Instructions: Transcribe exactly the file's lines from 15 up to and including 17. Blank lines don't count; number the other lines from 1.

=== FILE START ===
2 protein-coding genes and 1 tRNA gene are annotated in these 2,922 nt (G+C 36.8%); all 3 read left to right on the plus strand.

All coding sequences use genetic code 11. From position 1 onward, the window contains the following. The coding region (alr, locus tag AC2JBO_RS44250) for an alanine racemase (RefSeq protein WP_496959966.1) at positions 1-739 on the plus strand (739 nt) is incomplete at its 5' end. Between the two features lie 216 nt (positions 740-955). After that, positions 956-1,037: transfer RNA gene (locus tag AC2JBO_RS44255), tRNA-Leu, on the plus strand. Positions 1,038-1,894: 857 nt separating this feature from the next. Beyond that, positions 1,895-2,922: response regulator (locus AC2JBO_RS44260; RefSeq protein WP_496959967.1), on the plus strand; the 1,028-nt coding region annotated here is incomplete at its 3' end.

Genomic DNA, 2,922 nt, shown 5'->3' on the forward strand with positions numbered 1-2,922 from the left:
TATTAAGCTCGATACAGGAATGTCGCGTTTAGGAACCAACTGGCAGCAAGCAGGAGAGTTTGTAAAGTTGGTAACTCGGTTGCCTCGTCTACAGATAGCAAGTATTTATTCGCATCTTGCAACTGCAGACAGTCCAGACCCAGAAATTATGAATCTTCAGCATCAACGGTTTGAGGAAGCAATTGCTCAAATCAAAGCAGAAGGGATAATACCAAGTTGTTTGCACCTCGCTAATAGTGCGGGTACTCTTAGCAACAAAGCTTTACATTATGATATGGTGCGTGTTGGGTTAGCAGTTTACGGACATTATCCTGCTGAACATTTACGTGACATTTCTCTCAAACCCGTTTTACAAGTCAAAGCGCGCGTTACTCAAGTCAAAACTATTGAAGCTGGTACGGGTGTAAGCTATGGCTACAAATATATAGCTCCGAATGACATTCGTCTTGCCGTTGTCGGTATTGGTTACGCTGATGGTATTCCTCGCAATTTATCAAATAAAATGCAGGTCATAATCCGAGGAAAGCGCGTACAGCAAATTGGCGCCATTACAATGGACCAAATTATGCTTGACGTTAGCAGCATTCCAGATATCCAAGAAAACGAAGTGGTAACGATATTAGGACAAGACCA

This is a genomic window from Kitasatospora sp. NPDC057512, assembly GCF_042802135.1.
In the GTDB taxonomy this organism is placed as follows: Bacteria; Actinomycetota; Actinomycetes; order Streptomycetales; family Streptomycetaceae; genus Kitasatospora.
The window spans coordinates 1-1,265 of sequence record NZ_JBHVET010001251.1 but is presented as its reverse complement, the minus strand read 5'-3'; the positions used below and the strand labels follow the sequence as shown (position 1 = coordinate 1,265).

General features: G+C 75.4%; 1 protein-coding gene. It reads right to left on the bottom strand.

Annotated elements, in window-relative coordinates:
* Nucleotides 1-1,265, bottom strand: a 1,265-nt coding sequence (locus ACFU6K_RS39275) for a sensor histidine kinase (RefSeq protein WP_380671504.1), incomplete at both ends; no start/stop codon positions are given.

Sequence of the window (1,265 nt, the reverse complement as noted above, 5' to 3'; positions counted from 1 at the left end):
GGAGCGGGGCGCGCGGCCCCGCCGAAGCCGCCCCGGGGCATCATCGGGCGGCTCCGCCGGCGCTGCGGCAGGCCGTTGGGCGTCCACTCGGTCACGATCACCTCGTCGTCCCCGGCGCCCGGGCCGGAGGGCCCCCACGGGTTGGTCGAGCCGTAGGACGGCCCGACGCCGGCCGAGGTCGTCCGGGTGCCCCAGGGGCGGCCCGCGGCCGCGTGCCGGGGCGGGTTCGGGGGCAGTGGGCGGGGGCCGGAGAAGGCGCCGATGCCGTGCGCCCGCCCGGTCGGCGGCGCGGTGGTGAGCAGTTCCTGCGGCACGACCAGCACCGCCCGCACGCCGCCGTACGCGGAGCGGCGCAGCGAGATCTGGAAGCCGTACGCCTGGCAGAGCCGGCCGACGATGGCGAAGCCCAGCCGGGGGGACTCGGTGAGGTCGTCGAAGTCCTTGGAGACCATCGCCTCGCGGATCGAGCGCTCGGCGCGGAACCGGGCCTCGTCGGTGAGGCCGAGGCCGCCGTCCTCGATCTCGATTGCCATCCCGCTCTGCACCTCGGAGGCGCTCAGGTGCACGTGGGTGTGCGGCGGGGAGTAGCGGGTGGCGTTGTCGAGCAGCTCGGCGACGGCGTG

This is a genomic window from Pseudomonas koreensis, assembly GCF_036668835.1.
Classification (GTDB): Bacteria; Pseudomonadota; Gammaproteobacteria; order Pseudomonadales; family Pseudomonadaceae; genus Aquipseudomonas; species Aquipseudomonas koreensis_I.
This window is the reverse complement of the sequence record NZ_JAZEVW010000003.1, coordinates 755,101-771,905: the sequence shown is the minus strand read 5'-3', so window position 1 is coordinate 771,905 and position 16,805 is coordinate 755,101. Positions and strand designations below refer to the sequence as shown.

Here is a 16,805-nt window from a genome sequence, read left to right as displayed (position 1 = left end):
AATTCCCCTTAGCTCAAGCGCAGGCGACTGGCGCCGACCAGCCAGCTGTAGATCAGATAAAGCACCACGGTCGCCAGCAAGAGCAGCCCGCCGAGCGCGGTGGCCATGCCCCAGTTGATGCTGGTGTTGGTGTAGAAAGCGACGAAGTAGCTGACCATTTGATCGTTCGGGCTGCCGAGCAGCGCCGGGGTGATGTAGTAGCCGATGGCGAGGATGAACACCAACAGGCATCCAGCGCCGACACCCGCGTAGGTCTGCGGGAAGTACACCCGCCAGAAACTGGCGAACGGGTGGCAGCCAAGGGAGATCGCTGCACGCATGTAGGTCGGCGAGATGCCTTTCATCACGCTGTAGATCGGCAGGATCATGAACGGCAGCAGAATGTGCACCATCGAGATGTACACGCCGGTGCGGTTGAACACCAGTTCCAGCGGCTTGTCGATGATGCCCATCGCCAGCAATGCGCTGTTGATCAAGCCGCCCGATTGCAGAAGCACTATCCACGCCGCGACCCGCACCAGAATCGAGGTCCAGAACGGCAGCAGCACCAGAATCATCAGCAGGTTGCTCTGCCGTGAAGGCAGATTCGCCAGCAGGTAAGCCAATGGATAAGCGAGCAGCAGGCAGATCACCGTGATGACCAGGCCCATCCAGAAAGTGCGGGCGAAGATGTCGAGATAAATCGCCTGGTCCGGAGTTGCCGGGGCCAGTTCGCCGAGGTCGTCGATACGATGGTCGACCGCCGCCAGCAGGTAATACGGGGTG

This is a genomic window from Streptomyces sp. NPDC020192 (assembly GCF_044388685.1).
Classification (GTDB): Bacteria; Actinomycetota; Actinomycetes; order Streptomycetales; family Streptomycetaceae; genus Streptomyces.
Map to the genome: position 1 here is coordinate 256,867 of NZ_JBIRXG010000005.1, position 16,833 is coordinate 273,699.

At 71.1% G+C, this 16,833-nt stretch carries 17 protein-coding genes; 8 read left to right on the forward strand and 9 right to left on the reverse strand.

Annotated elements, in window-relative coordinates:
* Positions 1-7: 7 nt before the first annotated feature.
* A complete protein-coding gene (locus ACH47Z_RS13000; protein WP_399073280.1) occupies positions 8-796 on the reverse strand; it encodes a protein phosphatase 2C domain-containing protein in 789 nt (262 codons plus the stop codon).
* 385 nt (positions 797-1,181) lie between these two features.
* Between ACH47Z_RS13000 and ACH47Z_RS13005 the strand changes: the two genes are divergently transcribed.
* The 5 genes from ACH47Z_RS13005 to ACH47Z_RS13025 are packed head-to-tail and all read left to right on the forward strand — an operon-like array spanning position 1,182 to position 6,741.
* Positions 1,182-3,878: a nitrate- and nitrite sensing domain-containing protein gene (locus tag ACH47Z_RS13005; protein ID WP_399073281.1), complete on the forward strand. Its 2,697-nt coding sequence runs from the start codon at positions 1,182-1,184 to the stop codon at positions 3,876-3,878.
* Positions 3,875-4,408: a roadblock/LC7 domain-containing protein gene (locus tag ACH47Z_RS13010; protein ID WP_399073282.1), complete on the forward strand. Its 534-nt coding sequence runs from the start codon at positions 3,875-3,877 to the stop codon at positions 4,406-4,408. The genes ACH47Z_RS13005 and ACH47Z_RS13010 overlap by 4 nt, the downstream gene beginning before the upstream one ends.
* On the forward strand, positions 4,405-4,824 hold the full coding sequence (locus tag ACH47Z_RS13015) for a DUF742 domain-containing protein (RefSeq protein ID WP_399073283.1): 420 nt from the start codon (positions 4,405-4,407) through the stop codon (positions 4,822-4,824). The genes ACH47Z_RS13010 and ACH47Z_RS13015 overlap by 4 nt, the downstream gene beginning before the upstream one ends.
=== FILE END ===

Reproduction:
This window is the reverse complement of the sequence record NZ_JAZEVW010000003.1, coordinates 755,101-771,905: the sequence shown is the minus strand read 5'-3', so window position 1 is coordinate 771,905 and position 16,805 is coordinate 755,101. Positions and strand designations below refer to the sequence as shown.

Here is a 16,805-nt window from a genome sequence, read left to right as displayed (position 1 = left end):
AATTCCCCTTAGCTCAAGCGCAGGCGACTGGCGCCGACCAGCCAGCTGTAGATCAGATAAAGCACCACGGTCGCCAGCAAGAGCAGCCCGCCGAGCGCGGTGGCCATGCCCCAGTTGATGCTGGTGTTGGTGTAGAAAGCGACGAAGTAGCTGACCATTTGATCGTTCGGGCTGCCGAGCAGCGCCGGGGTGATGTAGTAGCCGATGGCGAGGATGAACACCAACAGGCATCCAGCGCCGACACCCGCGTAGGTCTGCGGGAAGTACACCCGCCAGAAACTGGCGAACGGGTGGCAGCCAAGGGAGATCGCTGCACGCATGTAGGTCGGCGAGATGCCTTTCATCACGCTGTAGATCGGCAGGATCATGAACGGCAGCAGAATGTGCACCATCGAGATGTACACGCCGGTGCGGTTGAACACCAGTTCCAGCGGCTTGTCGATGATGCCCATCGCCAGCAATGCGCTGTTGATCAAGCCGCCCGATTGCAGAAGCACTATCCACGCCGCGACCCGCACCAGAATCGAGGTCCAGAACGGCAGCAGCACCAGAATCATCAGCAGGTTGCTCTGCCGTGAAGGCAGATTCGCCAGCAGGTAAGCCAATGGATAAGCGAGCAGCAGGCAGATCACCGTGATGACCAGGCCCATCCAGAAAGTGCGGGCGAAGATGTCGAGATAAATCGCCTGGTCCGGAGTTGCCGGGGCCAGTTCGCCGAGGTCGTCGATACGATGGTCGACCGCCGCCAGCAGGTAATACGGGGTG